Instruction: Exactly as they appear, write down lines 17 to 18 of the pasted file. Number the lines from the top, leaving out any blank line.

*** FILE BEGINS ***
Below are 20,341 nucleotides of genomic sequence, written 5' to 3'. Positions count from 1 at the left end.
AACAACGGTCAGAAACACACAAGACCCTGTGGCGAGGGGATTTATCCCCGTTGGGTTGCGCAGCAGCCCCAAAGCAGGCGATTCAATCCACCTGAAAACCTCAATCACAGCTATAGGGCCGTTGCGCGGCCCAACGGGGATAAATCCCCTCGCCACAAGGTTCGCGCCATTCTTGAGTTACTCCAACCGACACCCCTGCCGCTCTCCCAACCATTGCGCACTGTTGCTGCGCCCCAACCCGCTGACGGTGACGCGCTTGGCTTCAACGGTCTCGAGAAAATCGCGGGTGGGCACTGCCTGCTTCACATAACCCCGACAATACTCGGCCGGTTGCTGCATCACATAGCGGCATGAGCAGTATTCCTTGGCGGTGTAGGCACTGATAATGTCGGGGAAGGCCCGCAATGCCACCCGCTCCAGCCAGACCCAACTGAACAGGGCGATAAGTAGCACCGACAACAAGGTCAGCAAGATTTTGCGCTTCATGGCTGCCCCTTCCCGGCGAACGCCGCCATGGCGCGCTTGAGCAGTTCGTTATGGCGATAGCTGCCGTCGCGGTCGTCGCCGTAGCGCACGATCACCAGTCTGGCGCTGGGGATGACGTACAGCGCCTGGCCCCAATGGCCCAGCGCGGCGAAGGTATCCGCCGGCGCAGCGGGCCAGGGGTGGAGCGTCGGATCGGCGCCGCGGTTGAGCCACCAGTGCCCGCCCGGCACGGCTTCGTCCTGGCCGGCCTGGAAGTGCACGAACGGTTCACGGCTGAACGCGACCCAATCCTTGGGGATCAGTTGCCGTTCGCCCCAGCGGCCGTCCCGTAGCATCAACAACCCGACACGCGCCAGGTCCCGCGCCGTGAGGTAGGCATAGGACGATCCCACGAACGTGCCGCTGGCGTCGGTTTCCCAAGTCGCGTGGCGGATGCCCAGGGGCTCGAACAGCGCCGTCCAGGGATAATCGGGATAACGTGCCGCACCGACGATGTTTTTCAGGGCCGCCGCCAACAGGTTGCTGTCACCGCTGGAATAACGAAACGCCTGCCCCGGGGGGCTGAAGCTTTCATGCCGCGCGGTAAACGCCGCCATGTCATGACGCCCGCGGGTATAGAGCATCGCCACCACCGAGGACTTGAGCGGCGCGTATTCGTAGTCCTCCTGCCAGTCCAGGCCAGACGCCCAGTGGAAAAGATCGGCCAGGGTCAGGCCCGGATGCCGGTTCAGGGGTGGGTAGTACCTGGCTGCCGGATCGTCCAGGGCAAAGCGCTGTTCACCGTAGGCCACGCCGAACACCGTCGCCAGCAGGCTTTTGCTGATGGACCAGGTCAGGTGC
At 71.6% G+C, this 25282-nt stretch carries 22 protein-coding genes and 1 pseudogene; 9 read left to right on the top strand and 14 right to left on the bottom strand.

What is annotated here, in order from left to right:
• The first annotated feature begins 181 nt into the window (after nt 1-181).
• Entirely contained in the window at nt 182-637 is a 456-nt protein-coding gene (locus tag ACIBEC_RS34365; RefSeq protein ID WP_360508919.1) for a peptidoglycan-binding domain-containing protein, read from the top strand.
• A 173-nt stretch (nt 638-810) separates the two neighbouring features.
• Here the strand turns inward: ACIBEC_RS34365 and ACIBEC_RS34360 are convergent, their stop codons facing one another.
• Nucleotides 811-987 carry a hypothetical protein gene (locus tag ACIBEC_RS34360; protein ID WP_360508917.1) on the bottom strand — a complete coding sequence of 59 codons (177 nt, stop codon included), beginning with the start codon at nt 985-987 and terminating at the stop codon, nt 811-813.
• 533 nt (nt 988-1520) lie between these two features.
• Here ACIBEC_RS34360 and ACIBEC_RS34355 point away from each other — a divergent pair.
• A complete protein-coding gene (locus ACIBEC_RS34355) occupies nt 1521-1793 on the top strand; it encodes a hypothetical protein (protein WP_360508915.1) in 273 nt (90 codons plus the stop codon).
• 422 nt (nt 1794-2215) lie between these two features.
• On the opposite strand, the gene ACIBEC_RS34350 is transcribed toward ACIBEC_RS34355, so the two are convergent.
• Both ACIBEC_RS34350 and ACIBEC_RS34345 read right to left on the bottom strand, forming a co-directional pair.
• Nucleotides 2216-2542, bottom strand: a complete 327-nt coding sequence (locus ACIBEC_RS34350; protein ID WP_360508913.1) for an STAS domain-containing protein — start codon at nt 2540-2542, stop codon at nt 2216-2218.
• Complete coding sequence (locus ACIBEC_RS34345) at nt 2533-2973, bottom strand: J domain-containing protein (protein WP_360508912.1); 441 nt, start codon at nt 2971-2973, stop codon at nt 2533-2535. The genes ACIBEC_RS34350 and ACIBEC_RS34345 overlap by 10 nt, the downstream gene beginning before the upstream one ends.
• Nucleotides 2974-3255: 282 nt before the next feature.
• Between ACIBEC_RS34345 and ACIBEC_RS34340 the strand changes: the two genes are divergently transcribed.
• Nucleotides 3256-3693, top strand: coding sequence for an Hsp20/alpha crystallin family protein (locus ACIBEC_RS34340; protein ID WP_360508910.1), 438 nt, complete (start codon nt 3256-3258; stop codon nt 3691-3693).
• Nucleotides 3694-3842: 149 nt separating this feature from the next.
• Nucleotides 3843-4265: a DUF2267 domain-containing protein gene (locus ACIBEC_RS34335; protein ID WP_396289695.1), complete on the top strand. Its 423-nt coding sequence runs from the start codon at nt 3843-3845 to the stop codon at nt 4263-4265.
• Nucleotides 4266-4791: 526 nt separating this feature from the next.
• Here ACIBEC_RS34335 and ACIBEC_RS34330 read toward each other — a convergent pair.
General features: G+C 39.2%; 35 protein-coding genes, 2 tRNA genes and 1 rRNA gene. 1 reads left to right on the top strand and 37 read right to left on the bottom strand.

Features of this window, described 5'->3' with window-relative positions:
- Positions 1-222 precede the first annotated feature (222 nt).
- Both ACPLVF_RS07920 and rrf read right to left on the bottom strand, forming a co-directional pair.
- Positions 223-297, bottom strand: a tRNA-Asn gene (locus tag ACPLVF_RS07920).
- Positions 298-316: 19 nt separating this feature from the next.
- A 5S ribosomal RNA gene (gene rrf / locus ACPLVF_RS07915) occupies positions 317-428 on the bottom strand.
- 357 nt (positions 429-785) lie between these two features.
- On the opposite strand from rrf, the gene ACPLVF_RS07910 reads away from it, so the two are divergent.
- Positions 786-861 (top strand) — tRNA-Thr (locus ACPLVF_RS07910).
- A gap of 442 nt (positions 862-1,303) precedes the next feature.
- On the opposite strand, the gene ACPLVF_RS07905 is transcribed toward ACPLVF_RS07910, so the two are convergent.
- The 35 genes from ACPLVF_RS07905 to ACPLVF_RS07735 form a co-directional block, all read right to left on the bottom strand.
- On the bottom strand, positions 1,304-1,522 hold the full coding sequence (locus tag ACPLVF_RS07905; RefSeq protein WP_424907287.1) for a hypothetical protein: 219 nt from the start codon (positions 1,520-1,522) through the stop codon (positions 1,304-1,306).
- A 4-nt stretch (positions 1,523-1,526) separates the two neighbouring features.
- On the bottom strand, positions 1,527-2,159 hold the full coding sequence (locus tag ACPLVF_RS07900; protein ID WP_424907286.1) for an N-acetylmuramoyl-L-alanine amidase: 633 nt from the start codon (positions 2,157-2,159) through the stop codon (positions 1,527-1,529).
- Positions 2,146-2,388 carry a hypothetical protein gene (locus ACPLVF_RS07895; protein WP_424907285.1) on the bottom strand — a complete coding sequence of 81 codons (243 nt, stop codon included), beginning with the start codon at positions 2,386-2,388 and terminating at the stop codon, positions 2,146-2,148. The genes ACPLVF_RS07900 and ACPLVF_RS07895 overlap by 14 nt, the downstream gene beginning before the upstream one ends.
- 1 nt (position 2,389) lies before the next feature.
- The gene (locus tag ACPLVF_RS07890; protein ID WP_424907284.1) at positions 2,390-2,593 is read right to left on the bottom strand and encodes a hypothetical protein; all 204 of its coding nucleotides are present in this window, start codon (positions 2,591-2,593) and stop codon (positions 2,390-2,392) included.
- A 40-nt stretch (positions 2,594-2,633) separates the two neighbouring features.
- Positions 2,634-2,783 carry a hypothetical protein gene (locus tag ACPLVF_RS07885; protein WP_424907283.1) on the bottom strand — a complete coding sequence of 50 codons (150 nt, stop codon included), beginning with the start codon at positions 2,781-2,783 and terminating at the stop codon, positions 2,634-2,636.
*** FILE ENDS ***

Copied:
• Complete coding sequence (locus ACIBEC_RS34345) at nt 2533-2973, bottom strand: J domain-containing protein (protein WP_360508912.1); 441 nt, start codon at nt 2971-2973, stop codon at nt 2533-2535. The genes ACIBEC_RS34350 and ACIBEC_RS34345 overlap by 10 nt, the downstream gene beginning before the upstream one ends.
• Nucleotides 2974-3255: 282 nt before the next feature.